PRINT February 2012


Markus Schleinzer’s Michael

Markus Schleinzer, Michael, 2011, still from a color HD video, 96 minutes. Wolfgang (David Rauchenberger) and Michael (Michael Fuith).

THE TITLE CHARACTER of writer-director Markus Schleinzer’s arresting first feature is thirty-five, balding, bespectacled, weak-chinned, a bit doughy around the middle. He is a punctilious employee of an Austrian insurance firm, reporting to work in crisply pressed shirts (which he irons himself), V-neck sweaters, and ties; his assiduity earns him a promotion. A bachelor, he returns every night to a modest, spotless home. After lowering his electric shutters, he sets the table for himself and his dinner companion: the ten-year-old boy he keeps locked up in his basement and sexually abuses.

A meticulously observed, tonally assured film that exposes just how banal evil is, Michael recounts the last five months of the relationship between the pedophile (played by Michael Fuith) and his prisoner, whose name is never uttered but who is identified in the closing credits as Wolfgang (David Rauchenberger, making his acting debut). The Vienna-born Schleinzer began as a casting director, notably working with other Austrian filmmakers such as Ulrich Seidl, Jessica Hausner, and Michael Haneke, for whom Schleinzer coached the child actors—whose characters also suffer unspeakable abuses by stern patriarchs—in the grim, pre–World War I movie The White Ribbon (2009).

Schleinzer’s skill in guiding Rauchenberger in a project that treats such an abominable subject never falters. Wolfgang is highly vulnerable but fiercely intelligent, and the novice actor manages to convey a steely acuity even in the most horrific circumstances. The boy’s spirit is never fully broken by his immurement in a subterranean room, where he somehow manages to defend his psychic core from continual violation. Though watching Michael is certainly an uncomfortable experience, as the young protagonist is constantly imperiled, Schleinzer earns his viewers’ trust early on: The instances of sexual assault are implied, the director cutting after just enough detail has been parceled out.

Forgoing exploitation, prurience, and simplistic moralizing, Schleinzer relies on dispassionate, frequently dialogue-free scrutiny instead. To ensure that Michael, a purely fictional creation, bore some semblance to real-life predators, the director asked a forensic psychiatrist to vet his completed script. (The psychiatrist in question, Dr. Heidi Kastner, was an expert witness for the prosecution in the 2009 trial of Josef Fritzl, who held his daughter captive in a bunker under his home in Austria for twenty-four years, repeatedly raping her and fathering her seven children. Kastner has a cameo in Schleinzer’s film, appearing as an interviewee on a TV news segment about missing children.) Michael’s appalling acts are made all the more so by their juxtaposition with the surface ordinariness that helps conceal them: the insipid facade of the diligent, if aloof, office worker; of the mildly concerned neighbor able to make small talk about a missing cat; of the skiing enthusiast (though an inept one) who goes to a mountain resort with two buddies.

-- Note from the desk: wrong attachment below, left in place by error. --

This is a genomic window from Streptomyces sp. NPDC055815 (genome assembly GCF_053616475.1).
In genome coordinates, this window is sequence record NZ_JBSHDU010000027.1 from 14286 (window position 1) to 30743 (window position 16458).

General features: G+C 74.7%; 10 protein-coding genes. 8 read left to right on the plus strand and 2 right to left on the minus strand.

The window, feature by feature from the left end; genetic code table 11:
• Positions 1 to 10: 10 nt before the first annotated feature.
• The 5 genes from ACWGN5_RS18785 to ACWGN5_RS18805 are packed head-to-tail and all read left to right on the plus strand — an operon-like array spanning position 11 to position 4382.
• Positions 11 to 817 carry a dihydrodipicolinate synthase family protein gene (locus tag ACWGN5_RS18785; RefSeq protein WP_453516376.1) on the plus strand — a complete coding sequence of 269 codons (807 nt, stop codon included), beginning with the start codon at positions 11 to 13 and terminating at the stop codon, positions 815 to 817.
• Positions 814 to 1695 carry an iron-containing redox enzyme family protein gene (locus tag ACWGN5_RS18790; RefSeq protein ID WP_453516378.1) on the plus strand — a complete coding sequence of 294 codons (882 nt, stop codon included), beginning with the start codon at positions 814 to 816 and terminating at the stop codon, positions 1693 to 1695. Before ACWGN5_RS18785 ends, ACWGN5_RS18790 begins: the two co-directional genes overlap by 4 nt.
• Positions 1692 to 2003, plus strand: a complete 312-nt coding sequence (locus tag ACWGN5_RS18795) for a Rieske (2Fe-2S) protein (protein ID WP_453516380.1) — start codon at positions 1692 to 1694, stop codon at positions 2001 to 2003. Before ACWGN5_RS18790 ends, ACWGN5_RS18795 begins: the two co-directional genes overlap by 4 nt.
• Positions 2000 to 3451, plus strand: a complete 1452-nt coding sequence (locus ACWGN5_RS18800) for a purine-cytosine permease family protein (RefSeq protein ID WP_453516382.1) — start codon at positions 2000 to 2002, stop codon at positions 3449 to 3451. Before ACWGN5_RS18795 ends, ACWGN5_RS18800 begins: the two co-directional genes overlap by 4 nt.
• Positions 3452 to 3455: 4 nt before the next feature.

Michael’s ghastly secret life itself takes on the semblance of “normalized” ritual. By repeatedly showing him performing the most mundane chores, such as the nightly table setting and the after-dinner washing up, done with Wolfgang’s assistance, Schleinzer mordantly defamiliarizes everyday tasks, here used to perpetuate an unimaginable domestic arrangement. (A later scene, in which “father” and “son” scour Wolfgang’s cell, puts tidying up in a more malevolent context.) Even holidays are dutifully observed, though they require subterfuge. Exchanging Christmas gifts with his sister at a café (including a Harry Potter book for one of his nephews), Michael gently rebuffs her invitation to spend the holiday with her family: “Thanks, but you know how I like to spend Christmas alone,” he says, before the desultory conversation turns to Andrea, his imaginary girlfriend who “lives in Germany.” At home, Michael and his prepubescent prisoner decorate the tree, sing “Silent Night,” and exchange gifts.

The movie’s boldest risk (and greatest accomplishment) is simply to chronicle the specifics of the interaction between the abducted and the abductor—to show their “involuntary life together,” per the coy description in the official program for the Cannes film festival, where Michael had its world premiere last May. When Wolfgang’s captivity began is never specified; the film begins in medias res, but it is clear that enough time has passed that Michael and Wolfgang have acclimated to their respective roles in this depraved dyad.

Nowhere is the perversion of their relationship and the horrors of its particulars more apparent than during Wolfgang’s one afternoon outside. Michael has taken him on a late-autumn excursion to a park, alternately bossing him around like a short-fused parent—or a domineering, peevish lover—and pathetically attempting to show affection. A shot of the two silently standing in front of a diorama reveals Michael’s hand firmly clasping Wolfgang’s, the boy subtly trying to inch away from this stiff, forced display of tenderness, this weird pantomime of normality. Unlike Todd Solondz’s Happiness (1998), in which an ostensible paragon of middle-class success turns out to be a pedophile who rapes his son’s friends, Michael features no teary scenes of confrontation, no bids for audience sympathy for the predator. A profoundly cool work, the film is scorching in its observations.

Michael opens on February 15 at Film Forum in New York.

Melissa Anderson is a regular contributor to the Village Voice.